Vogue Picture Discs in the Lewis Deneumoustier Collection
Between May 1946 and April 1947, the Vogue Picture Record label produced around eighty 78rpm discs. While today the discs are best known for their colorful artwork, in the 1940s they were also respected for their innovative use of vinyl, instead of the more common shellac. This resulted in a high quality recording with very little surface noise. The label recorded a wide range of musical styles: from country to jazz to children’s music to Latin music.
Vogue discs sold for around one dollar each (three dollars for multi-disc albums), which was more than twice the average price of material from competing labels. Combined with Vogue’s difficulty in signing leading popular performers of the day, this contributed to its short lifespan.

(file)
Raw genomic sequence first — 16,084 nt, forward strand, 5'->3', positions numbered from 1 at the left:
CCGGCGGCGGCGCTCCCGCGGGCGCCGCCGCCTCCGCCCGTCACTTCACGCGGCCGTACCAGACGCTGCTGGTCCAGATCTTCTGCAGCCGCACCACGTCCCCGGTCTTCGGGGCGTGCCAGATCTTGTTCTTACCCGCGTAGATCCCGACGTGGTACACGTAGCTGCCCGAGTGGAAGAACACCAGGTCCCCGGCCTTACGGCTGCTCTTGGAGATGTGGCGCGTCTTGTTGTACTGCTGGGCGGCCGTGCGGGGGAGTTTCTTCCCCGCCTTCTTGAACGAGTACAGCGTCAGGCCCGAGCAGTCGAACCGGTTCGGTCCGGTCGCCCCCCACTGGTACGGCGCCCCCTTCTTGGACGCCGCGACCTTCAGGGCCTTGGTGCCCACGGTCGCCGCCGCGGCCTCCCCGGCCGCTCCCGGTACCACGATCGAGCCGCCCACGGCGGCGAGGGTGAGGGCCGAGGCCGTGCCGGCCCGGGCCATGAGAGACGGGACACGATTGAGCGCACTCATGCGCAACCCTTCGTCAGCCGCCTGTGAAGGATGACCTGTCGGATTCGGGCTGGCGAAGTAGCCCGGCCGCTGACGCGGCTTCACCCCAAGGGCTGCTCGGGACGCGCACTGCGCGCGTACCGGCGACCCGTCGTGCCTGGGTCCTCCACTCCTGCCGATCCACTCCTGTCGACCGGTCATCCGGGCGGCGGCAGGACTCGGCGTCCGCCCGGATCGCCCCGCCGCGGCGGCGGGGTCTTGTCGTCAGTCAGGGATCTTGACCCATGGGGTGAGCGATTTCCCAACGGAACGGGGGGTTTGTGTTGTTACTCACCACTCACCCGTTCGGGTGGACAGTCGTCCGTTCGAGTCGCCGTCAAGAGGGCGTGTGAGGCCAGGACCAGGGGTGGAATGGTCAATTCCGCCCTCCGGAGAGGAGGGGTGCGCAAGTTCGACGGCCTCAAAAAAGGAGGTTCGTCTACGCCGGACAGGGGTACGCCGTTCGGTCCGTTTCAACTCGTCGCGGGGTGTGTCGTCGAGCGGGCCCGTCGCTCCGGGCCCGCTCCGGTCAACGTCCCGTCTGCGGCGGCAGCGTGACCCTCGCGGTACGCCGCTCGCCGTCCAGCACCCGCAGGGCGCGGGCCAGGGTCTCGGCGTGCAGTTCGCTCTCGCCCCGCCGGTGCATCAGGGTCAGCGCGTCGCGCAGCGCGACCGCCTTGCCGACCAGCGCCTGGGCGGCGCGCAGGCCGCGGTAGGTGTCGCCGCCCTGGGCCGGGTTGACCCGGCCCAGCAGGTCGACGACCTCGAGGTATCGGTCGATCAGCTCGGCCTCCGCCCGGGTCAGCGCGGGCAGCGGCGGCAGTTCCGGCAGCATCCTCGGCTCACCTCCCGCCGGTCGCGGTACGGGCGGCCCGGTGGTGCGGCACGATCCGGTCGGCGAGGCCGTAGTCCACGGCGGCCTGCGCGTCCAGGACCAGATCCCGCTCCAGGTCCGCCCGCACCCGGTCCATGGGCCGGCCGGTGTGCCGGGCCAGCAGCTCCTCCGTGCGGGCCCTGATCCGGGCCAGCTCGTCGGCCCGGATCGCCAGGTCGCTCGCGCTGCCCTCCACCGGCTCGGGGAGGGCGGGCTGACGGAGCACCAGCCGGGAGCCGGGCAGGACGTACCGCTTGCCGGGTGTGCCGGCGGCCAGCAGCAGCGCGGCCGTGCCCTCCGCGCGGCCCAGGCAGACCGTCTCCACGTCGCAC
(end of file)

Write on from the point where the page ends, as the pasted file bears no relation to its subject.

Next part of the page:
This exhibit highlights the five Vogue discs that are among the more than 25,000 recordings in the Archives of Appalachia’s Lewis Deneumoustier Collection at East Tennessee State University. The exhibit includes scans of each disc, brief excerpts of each respective recording, and additional information including background context and suggestions for further study.